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Flex Your Vector Skills in the New Game Sector Vector

Some unexpected things are happening at Wentworth Institute of Technology in Boston, MA. First-year engineering students are spending nearly three times longer in the classroom and senior industrial design students are taking an interest in physics.

Game logo.
Complements of James O'Brien,
Greg Sirokman and Derek Casio.
This is due to the ingenuity of WIT faculty members James O’Brien, assistant professor physics, Greg Sirokman, assistant professor of chemistry, and Derek Casio, assistant professor of industrial design.

The game that is engaging student learning in novel ways and bringing WIT students from different fields of study together is called Sector Vector. It is a board game that the three creators say takes learning of basic vector concepts to a fun, new level that improves the overall learning experience. The results speak for themselves.

Before James O’Brien introduced Sector Vector into his introductory engineering lectures, students were spending an average of 40 minutes in class. Afterward, they were voluntarily spending around 116 minutes in class – almost three times as long.

Also to the game’s credit was the improvement in quiz scores. O’Brien conducted a study of about 200 students, all of which completed two online vector quizzes. After taking the first quiz, half of the students played Sector Vector and the other half completed traditional vector homework assignments. Students who played Sector Vector scored on average 12 percentage points higher on their second vector quiz whereas the other students improved their scores by four percentage points.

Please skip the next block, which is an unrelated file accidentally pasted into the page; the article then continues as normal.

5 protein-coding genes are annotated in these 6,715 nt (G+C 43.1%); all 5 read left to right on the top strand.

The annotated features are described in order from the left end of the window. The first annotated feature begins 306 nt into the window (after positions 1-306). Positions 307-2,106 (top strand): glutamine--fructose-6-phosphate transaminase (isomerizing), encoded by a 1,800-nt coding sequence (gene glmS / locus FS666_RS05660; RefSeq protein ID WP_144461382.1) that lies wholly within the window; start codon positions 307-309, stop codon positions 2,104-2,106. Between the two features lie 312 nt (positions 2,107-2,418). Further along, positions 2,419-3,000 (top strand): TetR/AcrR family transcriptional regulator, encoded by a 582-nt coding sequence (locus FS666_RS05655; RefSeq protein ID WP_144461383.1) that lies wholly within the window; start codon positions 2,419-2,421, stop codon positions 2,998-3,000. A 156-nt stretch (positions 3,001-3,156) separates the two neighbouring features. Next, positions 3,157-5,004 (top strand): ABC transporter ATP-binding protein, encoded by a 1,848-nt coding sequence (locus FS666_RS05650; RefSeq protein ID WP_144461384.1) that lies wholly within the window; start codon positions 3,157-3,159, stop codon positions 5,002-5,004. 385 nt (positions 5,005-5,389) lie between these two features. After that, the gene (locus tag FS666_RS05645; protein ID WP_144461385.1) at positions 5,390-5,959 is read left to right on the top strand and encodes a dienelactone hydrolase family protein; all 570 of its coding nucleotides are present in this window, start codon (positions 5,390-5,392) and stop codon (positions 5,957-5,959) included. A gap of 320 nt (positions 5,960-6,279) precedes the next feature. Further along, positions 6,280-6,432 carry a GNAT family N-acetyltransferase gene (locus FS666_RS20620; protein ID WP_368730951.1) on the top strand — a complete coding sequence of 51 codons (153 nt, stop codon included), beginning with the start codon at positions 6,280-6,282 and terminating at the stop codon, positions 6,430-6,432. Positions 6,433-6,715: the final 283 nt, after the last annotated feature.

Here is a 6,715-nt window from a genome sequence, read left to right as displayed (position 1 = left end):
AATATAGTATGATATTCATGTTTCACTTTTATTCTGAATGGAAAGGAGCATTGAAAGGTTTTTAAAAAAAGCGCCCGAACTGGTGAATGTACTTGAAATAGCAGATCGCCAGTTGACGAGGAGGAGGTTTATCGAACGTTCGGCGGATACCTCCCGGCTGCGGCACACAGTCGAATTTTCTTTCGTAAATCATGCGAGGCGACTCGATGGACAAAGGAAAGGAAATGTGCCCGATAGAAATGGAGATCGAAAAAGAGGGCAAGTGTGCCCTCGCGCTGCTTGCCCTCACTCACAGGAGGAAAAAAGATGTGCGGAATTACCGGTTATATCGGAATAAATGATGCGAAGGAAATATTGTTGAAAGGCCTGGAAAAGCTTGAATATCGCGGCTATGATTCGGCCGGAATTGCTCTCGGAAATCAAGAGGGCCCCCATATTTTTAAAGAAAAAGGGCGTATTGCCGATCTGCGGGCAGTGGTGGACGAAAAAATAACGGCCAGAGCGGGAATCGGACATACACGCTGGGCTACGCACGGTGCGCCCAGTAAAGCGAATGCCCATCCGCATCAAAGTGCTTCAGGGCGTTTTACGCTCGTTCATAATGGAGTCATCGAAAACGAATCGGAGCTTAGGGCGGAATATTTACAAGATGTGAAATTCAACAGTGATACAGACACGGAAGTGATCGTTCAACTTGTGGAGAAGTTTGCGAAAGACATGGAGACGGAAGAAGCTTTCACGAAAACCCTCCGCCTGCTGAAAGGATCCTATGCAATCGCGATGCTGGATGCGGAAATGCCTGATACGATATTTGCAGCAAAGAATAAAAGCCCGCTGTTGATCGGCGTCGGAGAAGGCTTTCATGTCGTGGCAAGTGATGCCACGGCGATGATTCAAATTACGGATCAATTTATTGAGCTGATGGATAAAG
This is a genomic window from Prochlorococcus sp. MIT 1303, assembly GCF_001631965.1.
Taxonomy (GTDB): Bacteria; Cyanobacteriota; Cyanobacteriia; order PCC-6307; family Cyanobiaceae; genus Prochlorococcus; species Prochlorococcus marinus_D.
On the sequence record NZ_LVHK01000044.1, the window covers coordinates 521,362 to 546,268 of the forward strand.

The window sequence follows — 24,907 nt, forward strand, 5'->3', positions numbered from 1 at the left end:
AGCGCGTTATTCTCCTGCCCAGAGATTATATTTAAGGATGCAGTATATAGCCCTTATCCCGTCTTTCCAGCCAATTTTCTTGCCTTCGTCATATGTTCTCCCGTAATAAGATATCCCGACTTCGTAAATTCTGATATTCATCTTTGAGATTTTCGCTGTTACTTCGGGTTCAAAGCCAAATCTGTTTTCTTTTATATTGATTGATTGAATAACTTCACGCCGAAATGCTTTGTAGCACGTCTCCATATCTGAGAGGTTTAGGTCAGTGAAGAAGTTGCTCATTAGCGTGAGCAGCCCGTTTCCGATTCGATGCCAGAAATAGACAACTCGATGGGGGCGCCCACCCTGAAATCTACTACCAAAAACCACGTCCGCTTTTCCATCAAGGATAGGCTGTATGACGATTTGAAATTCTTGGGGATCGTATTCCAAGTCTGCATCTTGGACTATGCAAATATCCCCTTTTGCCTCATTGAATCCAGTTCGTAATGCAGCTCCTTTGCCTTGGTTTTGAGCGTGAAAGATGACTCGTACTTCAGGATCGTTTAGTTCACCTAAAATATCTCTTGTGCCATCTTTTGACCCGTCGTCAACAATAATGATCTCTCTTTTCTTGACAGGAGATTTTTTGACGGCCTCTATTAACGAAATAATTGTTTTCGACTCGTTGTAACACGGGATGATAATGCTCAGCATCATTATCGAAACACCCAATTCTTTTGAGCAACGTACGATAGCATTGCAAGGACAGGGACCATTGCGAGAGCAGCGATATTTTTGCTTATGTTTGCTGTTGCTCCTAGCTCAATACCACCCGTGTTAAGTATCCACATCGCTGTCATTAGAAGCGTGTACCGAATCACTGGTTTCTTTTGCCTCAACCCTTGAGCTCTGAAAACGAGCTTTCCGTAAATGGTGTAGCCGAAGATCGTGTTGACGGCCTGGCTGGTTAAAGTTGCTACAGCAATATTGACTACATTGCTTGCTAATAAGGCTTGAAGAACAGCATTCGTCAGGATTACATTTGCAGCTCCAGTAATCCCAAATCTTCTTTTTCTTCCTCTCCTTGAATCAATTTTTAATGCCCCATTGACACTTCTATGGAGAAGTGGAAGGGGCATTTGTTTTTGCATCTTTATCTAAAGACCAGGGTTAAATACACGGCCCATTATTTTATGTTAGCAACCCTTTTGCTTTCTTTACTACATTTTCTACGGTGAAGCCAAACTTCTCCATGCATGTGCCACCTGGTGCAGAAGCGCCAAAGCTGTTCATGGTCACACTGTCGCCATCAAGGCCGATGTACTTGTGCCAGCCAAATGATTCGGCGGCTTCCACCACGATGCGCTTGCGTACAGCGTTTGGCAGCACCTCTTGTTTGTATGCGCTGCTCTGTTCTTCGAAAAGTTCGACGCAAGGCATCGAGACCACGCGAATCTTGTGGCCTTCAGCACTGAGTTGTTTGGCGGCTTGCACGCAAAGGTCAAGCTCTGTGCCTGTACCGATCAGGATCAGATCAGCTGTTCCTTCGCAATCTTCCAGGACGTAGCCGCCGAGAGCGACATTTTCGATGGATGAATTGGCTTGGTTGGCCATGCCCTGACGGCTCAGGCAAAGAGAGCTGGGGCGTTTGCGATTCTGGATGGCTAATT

“We’re in a school that is heavily leading toward project-based learning,” O’Brien said earlier this week in a press conference for the APS April Meeting. “[We’re] really trying to think outside of the box in terms of how you prepare lessons for the students and also how you try to inspire them to think.”

Left: Thought process board with WIT industrial design student Haiden Goggin.
Right: Design ideas board for game aesthetics. Images credited to Derek Cascio.

"The interdisciplinary aspect of what he's doing is very interesting," said Crystal Bailey, the careers program manager for the American Physical Society. "These students are not only learning concepts from different fields, but also the physics students get that interdisciplinary collaboration that probably the majority of them are going to be doing in their careers. Furthermore, they're getting exposure of the commercialization process."

Sector Vector is a work in progress, but is nearing a final product that O’Brien and his two colleagues hope to distribute in the near future to other colleges, high schools and even middle schools. The earlier children can begin thinking about how mathematics and science applies to their everyday lives, the better O'Brien said.

“My advisor in graduate school said, ‘The beautiful thing about physics is that nobody understands it until you know it all,’And that statement made no sense to me for a very very long time.